Progression of cardiovascular autonomic dysfunction in Holmes-Adie syndrome

J Neurol Neurosurg Psychiatry. 2011 Sep;82(9):1046-9. doi: 10.1136/jnnp.2009.195917. Epub 2010 Jun 18.


The Holmes-Adie Syndrome (HAS) is a disorder of unknown aetiology comprising unilateral or bilateral tonic pupils with near light dissociation and tendon areflexia. Although considered to be benign, troublesome symptoms may result from autonomic disturbances, affecting vasomotor, sudomotor and respiratory function. It is unclear if the autonomic manifestations of the disease remain stable or progress, as longitudinal studies with detailed autonomic assessments have not been described. The authors report four HAS patients studied at intervals over 16, 8, 4 and 2 years with cardiovascular autonomic tests (head-up tilt, isometric exercise, mental arithmetic, cutaneous cold, deep breathing, Valsalva manoeuvre and standing). In each, there was progression of cardiovascular autonomic deficits with time, accompanied by symptomatic worsening. These observations in HAS, for the first time, indicate progression of cardiovascular autonomic dysfunction of clinical significance. This has a number of implications, including those relating to aetiology and prognosis. The authors recommend regular clinical and laboratory follow-up, especially of cardiovascular autonomic function, in patients with HAS.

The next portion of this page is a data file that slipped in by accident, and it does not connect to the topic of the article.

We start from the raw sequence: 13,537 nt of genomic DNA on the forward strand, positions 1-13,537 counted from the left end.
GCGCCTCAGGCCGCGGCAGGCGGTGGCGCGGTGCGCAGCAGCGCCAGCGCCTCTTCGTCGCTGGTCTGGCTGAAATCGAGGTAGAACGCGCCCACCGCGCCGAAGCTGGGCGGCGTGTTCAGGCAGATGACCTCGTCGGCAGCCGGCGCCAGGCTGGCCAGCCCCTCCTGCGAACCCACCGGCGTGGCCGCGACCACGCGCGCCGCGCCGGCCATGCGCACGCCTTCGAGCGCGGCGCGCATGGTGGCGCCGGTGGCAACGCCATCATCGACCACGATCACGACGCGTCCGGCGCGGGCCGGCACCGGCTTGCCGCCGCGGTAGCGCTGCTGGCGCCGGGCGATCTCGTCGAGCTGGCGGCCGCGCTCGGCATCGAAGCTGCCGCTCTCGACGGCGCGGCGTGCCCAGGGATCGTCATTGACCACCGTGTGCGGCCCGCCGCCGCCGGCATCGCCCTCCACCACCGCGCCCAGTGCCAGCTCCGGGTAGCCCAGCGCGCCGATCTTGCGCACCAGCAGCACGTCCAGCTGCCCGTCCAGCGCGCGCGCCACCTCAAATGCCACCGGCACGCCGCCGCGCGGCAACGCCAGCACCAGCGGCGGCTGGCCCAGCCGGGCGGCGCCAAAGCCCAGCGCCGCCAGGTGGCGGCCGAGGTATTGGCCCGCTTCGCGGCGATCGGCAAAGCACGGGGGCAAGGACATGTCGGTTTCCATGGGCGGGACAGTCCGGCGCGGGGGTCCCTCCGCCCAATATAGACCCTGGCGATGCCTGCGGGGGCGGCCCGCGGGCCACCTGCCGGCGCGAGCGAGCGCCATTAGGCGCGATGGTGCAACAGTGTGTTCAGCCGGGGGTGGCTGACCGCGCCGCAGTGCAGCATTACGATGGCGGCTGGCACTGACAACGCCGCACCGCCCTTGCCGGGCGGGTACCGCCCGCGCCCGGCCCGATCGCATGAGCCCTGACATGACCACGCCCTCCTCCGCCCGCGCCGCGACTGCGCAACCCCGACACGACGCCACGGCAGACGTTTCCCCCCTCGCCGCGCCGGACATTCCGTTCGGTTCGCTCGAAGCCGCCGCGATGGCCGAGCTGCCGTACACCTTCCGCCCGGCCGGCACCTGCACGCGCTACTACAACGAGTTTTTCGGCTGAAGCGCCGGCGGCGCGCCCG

Publication types

  • Case Reports

MeSH terms

  • Adie Syndrome / physiopathology*
  • Adult
  • Age of Onset
  • Aged
  • Autonomic Nervous System Diseases / etiology
  • Autonomic Nervous System Diseases / physiopathology*
  • Blood Pressure / physiology
  • Cardiovascular Diseases / etiology
  • Cardiovascular Diseases / physiopathology*
  • Disease Progression
  • Electrocardiography
  • Heart Rate / physiology
  • Humans
  • Hypohidrosis / complications
  • Longitudinal Studies
  • Male
  • Middle Aged
  • Pupil
  • Reflex / physiology
  • Respiratory Function Tests
  • Sweating
  • Sympathectomy
  • Young Adult